With the phrase “the medium is the message”, Marshall McLuhan argued that technologies are the messages themselves and not just the medium. Almost 50 years later, we understand that modern information and communication technologies expand our ability to perceive our world to an extent that would be impossible without the medium. In this article, we contend that information and communication technologies are becoming the dominant medium for patient engagement. Information and communication technologies will efficiently change patient-reported measurement into much more behaviorally sophisticated information that will create a very different interaction between patients and a new kind of health care workforce.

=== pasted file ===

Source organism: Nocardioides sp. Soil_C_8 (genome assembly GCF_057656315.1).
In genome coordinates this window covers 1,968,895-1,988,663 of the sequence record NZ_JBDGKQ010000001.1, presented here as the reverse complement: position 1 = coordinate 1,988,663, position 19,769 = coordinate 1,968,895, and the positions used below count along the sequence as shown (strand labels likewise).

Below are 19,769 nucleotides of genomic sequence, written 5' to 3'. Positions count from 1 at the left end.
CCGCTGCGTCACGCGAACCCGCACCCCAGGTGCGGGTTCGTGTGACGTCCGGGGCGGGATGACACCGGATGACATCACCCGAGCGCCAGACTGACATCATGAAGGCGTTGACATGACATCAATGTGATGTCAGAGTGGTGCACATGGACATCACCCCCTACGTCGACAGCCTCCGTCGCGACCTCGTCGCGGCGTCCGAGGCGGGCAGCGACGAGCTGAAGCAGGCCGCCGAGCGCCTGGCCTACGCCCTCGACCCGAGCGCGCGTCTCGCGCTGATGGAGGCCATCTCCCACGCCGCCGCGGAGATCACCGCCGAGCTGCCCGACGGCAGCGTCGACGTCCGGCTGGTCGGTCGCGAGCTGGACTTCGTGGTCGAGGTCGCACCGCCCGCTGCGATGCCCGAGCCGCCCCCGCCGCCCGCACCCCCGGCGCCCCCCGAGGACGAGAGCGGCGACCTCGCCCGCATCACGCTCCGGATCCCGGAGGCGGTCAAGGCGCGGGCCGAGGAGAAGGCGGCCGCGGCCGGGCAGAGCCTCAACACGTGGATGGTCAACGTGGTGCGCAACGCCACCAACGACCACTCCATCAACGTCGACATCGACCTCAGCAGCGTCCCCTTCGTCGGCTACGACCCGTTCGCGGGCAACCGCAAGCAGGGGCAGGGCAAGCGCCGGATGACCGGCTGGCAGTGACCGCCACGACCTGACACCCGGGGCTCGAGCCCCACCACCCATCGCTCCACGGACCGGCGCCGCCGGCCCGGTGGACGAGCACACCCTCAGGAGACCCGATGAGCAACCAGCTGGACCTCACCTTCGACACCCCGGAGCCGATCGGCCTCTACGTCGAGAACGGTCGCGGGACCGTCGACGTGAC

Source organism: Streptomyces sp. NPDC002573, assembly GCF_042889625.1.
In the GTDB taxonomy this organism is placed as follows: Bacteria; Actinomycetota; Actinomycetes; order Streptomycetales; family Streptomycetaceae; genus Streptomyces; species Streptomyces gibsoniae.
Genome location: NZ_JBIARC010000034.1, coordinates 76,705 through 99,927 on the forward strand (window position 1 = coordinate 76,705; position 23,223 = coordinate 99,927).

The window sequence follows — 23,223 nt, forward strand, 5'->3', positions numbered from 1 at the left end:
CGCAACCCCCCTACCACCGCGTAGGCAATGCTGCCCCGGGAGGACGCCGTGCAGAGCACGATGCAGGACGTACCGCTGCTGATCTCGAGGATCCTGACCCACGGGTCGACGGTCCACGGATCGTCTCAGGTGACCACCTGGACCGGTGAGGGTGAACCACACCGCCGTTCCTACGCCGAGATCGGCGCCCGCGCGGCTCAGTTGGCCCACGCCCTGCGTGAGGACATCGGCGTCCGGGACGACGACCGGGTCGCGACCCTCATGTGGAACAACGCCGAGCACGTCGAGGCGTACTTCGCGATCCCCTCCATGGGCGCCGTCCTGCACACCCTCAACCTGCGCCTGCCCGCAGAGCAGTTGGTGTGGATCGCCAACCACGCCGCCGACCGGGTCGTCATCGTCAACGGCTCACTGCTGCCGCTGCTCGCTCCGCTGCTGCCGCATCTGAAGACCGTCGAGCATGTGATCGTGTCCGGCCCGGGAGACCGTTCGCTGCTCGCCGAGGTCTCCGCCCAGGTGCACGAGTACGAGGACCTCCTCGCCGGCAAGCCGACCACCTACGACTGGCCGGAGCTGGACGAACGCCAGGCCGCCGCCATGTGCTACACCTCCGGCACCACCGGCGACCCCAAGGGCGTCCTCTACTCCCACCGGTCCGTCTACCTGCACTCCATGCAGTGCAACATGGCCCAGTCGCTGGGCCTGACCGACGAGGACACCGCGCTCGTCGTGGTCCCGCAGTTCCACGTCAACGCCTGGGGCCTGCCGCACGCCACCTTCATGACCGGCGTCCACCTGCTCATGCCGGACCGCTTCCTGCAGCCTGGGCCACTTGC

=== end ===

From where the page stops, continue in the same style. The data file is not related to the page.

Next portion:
The Dartmouth Institute for Health Policy and Clinical Practice (Drs Wasson and Nelson), Lebanon, New Hampshire; Karolinska Institute, Stockholm, Sweden (Ms Forsberg and Dr Lindbland); and Ministry of Health Services, British Columbia, Canada (Dr Mazowita and Ms McQuillen).
Correspondence: John H. Wasson, MD, The Dartmouth Institute for Health Policy and Clinical Practice, Lebanon, NH 03766 (John.H.Wasson@Dartmouth.edu).
British Columbia contributors to the manuscript preparation include Connie Davis, MN, Avril Ullett, BA, Mary Severson, BSN, Tejinder Sidhu, MD, Rosanna Lima, MD, and Richard Welsh, MD.
The authors have disclosed that they have no significant relationships with, or financial interest in, any commercial companies pertaining to this article.